A leading dietician says the aged care industry has long known operators aren’t spending enough on residents’ food, and it’s time solutions began to be implemented.
Dr Cherie Hugo, dietician and founder of The Lantern Project, told HelloCare that witness comments yesterday claiming some operators spend as little as $6.50 per resident per day on food come as no surprise.
“We’ve been talking about this for a long time,” Dr Hugo said. “It’s nothing new.”
Dr Hugo said she established The Lantern Project seven years ago because of her concerns about the lack of quality food for aged care residents.
Dr Hugo’s own research, which was published in 2018, found operators were spending on average $6.08 per resident per day on food.
Dr Hugo said she welcomes the royal commission as a powerful platform to air issues associated with food and nutrition in aged care. But she said it was frustrating to her that old information is being revisited while more isn’t being done to fix already well-known problems.
Dr Hugo said she’s like to see solutions to some of the problems with food and nutrition in aged care implemented before the findings of the royal commission are handed down, and she has meetings in Canberra soon to try to achieve change.
“I think we’ve got enough evidence to start actioning,” she told HelloCare.
Dr Hugo has made a submission to the royal commission.
Panel tells royal commission there’s a huge range of spending on food in aged care
Yesterday the royal commission heard from a panel of chefs who had worked in aged care facilities. Nicholas Hall, Timothy Deverell and Lindy Twyford spoke to the commission about their experiences.
When asked the kinds of budgets they are given in aged care, Mr Deverell said some operators spend as little as $6.50 per resident per day on food, but some spend more than twice that amount.
“It varies hugely,” he told the royal commission.
“Top of the range, good places are between $14 and $17 per resident per day. At the other end of the scale, it’s around $6.50 to $7 per resident per day.”
Maggie Beer: “it’s impossible” to spend $7 per day and achieve good food
Maggie Beer told the royal commission yesterday it’s “impossible” to feed aged care residents properly for only $7 per resident per day.
The campaigner for better food in aged care told the royal commission that spending only $7 per day on residents’ food means they have to use processed and frozen food, frozen vegetables, and imported fish.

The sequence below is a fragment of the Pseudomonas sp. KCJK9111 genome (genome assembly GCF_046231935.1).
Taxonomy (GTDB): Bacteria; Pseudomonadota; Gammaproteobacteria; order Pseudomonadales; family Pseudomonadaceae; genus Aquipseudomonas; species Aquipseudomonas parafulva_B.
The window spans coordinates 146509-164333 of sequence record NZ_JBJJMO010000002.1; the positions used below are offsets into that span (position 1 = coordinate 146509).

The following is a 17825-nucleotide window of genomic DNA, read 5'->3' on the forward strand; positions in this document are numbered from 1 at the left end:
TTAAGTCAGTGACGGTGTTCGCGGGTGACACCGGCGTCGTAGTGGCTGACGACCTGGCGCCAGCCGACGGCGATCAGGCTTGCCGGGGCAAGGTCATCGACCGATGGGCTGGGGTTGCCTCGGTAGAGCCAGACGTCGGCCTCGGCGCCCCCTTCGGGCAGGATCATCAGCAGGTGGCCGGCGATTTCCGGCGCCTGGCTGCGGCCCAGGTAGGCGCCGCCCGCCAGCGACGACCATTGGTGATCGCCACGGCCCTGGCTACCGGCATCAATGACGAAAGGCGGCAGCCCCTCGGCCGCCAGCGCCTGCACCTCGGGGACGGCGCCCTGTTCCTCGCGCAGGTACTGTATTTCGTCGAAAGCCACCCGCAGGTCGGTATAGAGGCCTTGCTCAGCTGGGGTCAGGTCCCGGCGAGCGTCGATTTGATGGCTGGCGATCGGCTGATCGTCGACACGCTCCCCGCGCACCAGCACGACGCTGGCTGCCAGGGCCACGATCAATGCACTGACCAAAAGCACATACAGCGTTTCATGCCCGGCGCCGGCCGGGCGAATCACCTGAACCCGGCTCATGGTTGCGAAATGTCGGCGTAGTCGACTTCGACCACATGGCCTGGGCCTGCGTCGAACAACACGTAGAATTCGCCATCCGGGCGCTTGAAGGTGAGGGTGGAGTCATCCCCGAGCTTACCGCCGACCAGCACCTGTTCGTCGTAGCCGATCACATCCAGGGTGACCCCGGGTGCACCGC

Low budgets mean less protein and smaller portions
Mr Deverell said having a budget of around $7 per resident per day on food meant smaller portions and lower food quality.
“You are normally getting secondary cuts of meat,” he explained.
“The vegetables are second quality, you have to throw a certain portion out because you have to order a carton to get in under your food budget. Because you are throwing a certain percentage out, you are giving less to the residents. So they end up with smaller portion sizes.
“The protein content is normally smaller in those places.
“Yes, it’s not good,” he said.
Modelling needed to set minimum for food budget
Dr Sandra Iuliano also appeared at the royal commission yesterday as part of a panel of dieticians and nutritionists.
Dr Iuliano is a nutritionist with a PhD in Nutrition and Exercise Psychology, and is a senior research fellow at the Department of Medicine in the University of Melbourne.
Dr Iuliano quoted Dr Hugo’s research, and said “it would be very difficult to meet the nutritional needs of a person” with only $6.08.
“Perhaps what needs to be done is to actually model how much money it does cost and, therefore, that becomes minimal benchmark of budgetary allocation to food, because $6 would not be enough,” she suggested.
In her submission to the royal commission, Dr Iuliano noted that Corrective Services spends $8.25 on food per person.